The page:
Stele from lost kingdom boasting of defeat of Phrygia found by Turkish farmer

A Turkish farmer discovered an ancient stele from a lost kingdom that boasts of having defeated the powerful kingdom of Phrygia.  Last summer, the farmer alerted archaeologists from the University of Chicago’s Oriental Institute (OI) who were surveying the ancient site of Türkmen-Karahöyük that he had seen a large stone with curious inscriptions when digging an irrigation canal the winter before. The team found the stone still in place sticking out of the water of the canal. They recognized the script as Luwian, an ancient  Indo-European language used in the area during the Bronze and Iron Ages.

Working under the Konya Regional Archaeological Survey Project, Osborne and UChicago students were mapping the site as part of the Türkmen-Karahöyük Intensive Survey Project, located in an area littered with other famous ancient cities. Just by walking around the site’s surface, they collected bits of broken pottery from three thousand years of habitation at the site—a rich and promising find—until the farmer’s chance visit pointed them to the stone block known as a stele.

Osborne immediately identified a special hieroglyphic marking that symbolized the message came from a king. The farmer helped pull the massively heavy stone stele out of the irrigation canal with a tractor. From there it went to the local Turkish museum, where it was cleaned, photographed and readied for translation.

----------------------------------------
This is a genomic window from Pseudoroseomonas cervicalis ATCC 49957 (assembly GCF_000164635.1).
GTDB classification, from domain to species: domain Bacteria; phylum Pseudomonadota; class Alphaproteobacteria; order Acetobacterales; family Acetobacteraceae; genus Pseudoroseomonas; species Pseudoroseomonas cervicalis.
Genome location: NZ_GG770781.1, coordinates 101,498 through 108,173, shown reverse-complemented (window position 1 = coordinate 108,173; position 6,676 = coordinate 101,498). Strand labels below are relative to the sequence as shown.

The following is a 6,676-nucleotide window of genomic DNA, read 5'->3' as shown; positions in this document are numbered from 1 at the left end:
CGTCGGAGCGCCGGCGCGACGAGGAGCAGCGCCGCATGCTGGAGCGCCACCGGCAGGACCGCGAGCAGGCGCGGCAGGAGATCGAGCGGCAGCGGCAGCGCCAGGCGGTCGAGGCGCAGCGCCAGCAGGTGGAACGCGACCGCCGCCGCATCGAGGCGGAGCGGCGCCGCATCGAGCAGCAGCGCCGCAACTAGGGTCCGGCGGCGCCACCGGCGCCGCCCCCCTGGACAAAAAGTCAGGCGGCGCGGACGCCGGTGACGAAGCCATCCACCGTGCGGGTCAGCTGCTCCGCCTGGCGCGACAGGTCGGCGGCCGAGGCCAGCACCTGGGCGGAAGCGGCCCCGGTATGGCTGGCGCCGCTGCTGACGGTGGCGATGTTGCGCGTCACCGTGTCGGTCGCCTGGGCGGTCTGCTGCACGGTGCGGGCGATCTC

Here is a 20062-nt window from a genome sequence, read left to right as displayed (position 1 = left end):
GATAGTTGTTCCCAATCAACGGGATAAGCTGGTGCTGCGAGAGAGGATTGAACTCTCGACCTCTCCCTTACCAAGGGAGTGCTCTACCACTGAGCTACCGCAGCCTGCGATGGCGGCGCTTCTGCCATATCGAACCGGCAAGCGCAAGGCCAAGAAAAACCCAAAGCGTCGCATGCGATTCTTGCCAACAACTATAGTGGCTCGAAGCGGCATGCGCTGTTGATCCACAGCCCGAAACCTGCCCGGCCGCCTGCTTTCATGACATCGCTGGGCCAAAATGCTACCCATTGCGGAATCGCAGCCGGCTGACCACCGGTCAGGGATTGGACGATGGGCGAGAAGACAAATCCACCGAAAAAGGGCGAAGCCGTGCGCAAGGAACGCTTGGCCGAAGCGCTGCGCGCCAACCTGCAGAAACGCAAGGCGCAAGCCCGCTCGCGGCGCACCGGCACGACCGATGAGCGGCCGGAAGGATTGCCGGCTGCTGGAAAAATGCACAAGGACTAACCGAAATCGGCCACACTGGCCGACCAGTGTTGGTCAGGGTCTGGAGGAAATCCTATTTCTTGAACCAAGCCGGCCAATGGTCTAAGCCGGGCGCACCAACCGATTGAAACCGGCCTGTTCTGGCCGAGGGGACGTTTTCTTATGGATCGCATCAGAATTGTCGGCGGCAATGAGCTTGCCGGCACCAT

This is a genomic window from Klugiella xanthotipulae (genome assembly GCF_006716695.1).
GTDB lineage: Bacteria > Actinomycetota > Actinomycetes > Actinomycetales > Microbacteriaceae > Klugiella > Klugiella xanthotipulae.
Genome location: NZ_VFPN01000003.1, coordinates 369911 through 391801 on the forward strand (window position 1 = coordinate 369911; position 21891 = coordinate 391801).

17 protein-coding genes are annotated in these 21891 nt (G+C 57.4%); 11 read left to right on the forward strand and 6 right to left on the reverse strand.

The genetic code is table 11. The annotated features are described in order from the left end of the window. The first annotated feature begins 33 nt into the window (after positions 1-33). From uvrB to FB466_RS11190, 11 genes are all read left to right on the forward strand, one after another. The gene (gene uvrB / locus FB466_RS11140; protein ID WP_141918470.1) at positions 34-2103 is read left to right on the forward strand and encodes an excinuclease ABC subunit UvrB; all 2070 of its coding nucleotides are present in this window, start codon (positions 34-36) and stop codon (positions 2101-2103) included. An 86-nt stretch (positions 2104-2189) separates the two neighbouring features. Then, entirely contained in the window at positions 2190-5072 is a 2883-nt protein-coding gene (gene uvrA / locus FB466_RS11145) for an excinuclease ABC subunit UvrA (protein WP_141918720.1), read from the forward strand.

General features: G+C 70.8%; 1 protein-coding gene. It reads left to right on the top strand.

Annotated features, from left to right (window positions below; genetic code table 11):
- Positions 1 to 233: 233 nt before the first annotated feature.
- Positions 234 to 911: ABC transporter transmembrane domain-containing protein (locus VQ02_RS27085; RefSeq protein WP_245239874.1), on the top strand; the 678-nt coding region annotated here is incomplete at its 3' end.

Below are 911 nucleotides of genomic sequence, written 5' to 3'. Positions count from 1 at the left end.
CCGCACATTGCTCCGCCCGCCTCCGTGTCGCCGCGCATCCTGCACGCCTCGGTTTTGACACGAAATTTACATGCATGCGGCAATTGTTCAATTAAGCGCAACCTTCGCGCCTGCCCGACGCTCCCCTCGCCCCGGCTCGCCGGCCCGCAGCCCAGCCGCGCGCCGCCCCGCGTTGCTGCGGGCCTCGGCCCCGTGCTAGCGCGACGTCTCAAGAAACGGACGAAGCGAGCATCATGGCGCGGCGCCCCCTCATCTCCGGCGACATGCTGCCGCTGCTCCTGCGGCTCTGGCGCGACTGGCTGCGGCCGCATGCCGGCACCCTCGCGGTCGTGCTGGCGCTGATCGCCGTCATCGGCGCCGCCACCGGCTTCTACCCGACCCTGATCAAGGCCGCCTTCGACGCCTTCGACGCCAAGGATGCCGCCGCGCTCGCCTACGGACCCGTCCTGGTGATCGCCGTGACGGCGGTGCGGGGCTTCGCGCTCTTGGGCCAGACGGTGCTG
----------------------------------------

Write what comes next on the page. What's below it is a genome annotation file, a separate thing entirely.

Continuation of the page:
The full inscription was deciphered by OI experts in Luwian script. It tells of King Hartapu, conqueror of the kingdom of Muska (aka Phrygia), courtesy of the storm gods who “delivered the kings to his majesty.” Linguistic analysis dates the stele to the late eighth century B.C. which is when Phrygia was ruled was King Midas.

This has of course given rise to many headlines about the local king defeating Midas, but that’s a bit of an equivocation. It’s not the legendary King Midas of golden touch and ears of an ass fame. If there was a real ruler named Midas who is the kernel of truth inside the legend, he lived long before the 8th century B.C. The first known historical ruler of Phrygia of that name (there are several) is recorded by ancient Greek and Assyrian chroniclers. Assyrian records of a King “Mita” of the Mushki (central Anatolian people associated with the Phrygians) date to between c. 718 and 709 B.C., the reign of Sargon II. Mita is first mentioned in 718 B.C. as being allied with an enemy of Sargon. Assyria defeated them, but nine years later Mita pled for aid from Sargon when his kingdom was attacked by Cimmerians, nomads from the Black Sea. Strabo writes in Geography I.III.21 that when the Cimmerians conquered Midas’ capital of Gordium, the king killed himself by drinking bull’s blood.

Setting the Midas issue aside, which is for the best as really there is no way of knowing if he was the king when this stele was inscribed and his name is only coming up because it’s so recognizable from an unrelated legend, the stele is important in what it reveals about the history of Türkmen-Karahöyük.

[N]ot quite 10 miles to the south is a volcano with a well-known inscription in hieroglyphics. It refers to a King Hartapu, but no one knew who he was—or what kingdom he ruled.

Now we know that Hartapu ruled Türkmen-Karahöyük, one of the largest cities of Asia Minor which at its peak covered 300 acres. Its ancient name remains unknown, but the OI’s Türkmen-Karahöyük Intensive Survey Project hopes to answer that question too.

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